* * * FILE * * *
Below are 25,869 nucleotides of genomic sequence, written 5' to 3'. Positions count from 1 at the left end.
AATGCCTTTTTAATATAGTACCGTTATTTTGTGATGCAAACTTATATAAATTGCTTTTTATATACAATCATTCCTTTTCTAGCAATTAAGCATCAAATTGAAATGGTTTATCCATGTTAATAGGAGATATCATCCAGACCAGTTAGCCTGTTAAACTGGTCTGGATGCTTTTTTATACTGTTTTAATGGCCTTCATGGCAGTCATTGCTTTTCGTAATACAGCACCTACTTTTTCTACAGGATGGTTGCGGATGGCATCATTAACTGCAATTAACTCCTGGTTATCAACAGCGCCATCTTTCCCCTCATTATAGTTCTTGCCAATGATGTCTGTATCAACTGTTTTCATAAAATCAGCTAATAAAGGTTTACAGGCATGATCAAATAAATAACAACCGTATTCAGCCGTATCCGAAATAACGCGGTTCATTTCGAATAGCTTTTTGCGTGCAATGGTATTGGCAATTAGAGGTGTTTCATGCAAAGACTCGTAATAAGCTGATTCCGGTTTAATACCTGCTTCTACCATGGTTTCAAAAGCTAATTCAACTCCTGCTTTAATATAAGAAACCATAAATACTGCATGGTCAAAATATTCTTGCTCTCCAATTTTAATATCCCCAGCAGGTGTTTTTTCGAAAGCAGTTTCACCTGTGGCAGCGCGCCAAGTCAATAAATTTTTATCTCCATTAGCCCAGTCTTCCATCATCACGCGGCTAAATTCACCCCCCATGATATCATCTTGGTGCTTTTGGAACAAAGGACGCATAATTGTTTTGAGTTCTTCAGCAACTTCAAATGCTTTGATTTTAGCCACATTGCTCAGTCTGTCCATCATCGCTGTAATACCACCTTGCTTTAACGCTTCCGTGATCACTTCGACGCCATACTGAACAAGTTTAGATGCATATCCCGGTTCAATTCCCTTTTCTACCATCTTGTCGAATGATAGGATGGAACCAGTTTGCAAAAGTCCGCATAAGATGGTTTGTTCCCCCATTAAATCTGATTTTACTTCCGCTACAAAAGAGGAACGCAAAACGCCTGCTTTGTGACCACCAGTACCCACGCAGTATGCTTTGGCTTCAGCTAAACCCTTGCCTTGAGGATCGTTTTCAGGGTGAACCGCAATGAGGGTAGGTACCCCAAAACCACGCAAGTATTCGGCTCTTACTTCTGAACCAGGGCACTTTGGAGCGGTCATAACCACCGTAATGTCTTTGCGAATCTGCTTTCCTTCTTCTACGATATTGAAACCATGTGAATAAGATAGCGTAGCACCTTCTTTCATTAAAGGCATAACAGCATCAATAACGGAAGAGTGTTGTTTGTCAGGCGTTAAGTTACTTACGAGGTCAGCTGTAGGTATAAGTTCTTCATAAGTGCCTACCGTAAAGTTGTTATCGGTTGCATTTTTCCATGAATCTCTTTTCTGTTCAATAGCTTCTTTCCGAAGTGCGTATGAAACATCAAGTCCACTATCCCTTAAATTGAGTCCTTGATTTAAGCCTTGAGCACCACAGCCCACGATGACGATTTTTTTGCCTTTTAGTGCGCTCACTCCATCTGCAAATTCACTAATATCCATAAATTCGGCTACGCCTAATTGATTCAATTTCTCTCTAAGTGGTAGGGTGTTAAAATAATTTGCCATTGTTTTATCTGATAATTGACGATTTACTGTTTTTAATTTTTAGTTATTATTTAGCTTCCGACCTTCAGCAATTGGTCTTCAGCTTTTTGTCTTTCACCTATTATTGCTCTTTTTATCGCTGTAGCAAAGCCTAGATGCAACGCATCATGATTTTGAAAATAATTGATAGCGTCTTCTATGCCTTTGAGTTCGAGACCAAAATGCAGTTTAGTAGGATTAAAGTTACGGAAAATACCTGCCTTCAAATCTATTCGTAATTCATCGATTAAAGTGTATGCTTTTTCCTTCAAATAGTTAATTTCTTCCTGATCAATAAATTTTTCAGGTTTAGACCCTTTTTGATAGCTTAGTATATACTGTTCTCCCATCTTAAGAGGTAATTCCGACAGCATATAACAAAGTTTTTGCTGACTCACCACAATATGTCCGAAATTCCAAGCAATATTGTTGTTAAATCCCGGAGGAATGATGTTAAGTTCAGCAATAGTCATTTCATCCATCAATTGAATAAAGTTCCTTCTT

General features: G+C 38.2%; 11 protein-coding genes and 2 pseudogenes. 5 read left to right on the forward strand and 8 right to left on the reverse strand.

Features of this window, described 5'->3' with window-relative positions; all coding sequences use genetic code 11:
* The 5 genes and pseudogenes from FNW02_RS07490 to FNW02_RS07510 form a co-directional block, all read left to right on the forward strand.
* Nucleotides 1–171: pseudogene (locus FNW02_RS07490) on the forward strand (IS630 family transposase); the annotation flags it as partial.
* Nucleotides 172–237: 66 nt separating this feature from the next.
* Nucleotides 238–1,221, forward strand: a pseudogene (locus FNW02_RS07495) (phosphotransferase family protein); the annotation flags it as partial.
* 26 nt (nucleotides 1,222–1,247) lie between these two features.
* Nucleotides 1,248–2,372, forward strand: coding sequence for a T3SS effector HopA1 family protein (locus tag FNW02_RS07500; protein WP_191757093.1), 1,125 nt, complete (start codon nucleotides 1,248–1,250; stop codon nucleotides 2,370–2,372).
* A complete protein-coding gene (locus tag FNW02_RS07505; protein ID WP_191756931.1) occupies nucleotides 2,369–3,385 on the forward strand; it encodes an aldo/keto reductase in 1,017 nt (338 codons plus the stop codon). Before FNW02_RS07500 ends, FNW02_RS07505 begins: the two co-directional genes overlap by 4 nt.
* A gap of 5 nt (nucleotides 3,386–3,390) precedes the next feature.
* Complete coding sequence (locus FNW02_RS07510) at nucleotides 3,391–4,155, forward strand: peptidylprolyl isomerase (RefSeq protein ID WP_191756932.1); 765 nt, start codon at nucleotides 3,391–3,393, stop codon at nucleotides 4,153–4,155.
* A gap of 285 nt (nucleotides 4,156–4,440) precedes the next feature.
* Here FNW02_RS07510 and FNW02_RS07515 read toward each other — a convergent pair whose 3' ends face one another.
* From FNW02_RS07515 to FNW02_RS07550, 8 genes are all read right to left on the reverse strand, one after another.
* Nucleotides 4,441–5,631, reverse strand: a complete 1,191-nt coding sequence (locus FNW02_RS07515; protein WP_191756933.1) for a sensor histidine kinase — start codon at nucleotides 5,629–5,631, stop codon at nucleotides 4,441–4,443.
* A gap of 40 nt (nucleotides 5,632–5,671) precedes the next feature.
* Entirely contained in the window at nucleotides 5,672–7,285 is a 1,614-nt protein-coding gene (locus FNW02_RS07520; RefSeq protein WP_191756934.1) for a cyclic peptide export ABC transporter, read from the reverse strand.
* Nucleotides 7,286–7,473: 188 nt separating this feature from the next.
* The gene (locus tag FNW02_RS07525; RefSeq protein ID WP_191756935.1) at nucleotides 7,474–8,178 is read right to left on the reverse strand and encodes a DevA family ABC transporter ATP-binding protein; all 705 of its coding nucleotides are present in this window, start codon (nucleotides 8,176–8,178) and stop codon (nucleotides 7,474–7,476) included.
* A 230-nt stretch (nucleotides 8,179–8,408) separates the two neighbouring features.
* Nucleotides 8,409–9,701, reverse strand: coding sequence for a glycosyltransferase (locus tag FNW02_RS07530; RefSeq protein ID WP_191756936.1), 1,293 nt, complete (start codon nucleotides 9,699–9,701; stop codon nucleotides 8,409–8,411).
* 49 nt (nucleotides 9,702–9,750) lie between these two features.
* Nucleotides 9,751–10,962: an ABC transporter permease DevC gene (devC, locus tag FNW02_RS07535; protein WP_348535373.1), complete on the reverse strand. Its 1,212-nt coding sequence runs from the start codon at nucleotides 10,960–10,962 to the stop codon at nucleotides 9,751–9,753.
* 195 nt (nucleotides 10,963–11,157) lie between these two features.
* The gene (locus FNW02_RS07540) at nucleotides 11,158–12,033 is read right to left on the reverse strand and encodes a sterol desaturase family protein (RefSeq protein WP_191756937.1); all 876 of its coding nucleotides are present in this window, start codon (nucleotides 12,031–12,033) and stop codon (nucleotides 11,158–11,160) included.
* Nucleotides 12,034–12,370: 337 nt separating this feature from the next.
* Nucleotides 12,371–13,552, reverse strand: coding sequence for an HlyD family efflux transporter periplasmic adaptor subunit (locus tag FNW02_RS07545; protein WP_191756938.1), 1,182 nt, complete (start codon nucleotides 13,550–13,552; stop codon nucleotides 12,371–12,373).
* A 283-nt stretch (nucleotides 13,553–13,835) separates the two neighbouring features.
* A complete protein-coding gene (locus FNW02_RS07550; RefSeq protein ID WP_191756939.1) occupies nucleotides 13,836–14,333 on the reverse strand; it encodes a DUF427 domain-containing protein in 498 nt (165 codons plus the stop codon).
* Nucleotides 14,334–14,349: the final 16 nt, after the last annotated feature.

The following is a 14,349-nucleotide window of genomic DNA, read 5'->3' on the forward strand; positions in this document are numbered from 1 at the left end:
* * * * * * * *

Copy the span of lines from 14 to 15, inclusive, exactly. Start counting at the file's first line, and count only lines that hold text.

* A gap of 285 nt (nucleotides 4,156–4,440) precedes the next feature.
* Here FNW02_RS07510 and FNW02_RS07515 read toward each other — a convergent pair whose 3' ends face one another.